And above all Jesus’ abandonment calls us to be people who offer God’s compassion and love to the abandoned, to bring the resurrection story as well as the story of the cross.

Jan Betts

Good Friday Reflection 3

Woman, behold your son. Son Behold your mother. (John 19:26–27)

Dying on the cross Jesus gives his mother and his disciple to each other in love, knowing they would need each other in those coming days of grief and confusion. In such a moment of agony Jesus is still thinking of others – loving them, nurturing them. And nurture is something that has been talked about very much at All Hallows in the last few weeks.

How do we in our own need and grief and suffering when faced with the death of a loved one, or serious illness, or lack of stability in life use that to reach out to others?

Or do we instead prefer to curl up in a ball and hope those others will go away. Their hurts and anguish not really our problem, not really our concern.

I didn’t have the privilege of knowing Andrew Shackleton but I remember hearing of his death around this time a couple of years ago and what I heard made me feel I had missed out. In the midst of his dying and departing from the earth what you told me was how he reached out to you, ministered to you, and nurtured you, still to the end concerned with your wellbeing.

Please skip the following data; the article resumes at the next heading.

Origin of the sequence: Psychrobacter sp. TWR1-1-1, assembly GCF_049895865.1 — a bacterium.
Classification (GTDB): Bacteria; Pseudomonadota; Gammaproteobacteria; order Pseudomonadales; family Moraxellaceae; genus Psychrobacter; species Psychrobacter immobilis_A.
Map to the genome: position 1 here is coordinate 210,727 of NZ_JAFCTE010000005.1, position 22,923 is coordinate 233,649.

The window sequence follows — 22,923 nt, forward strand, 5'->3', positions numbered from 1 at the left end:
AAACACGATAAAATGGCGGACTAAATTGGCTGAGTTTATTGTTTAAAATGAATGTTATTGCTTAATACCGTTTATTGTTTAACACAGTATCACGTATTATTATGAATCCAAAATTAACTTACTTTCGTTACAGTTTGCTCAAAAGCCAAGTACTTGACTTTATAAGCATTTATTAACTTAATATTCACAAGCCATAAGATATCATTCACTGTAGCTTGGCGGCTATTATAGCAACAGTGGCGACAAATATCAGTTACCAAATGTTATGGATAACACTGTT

It also raises questions for us about our own need to mother or nurture, those of us who have no children by choice are aware of the ways that God uses this to help us to find creative ways to nurture others – this is a concern that is ongoing for All Hallows as a whole I think given our ministry to LGBTI people and Asylum Seekers and one to continue to think about this Holy Week and Eastertide – how do we provide an alternative family to those forced to flee from their country, often still living in the UK in a state of trauma and isolation? Having to leave families that ordinarily would do the nurturing that God is now asking us to do for them. How do we nurture those who have been rejected for daring to be themselves and be true to their orientation and gender identity? How do we teach them that family can be good, that compromising who they are is not necessary to receive ours and Jesus’ love and acceptance? How do we offer to them the opportunity to hear, this church will be your mother?

Kerry Cockerham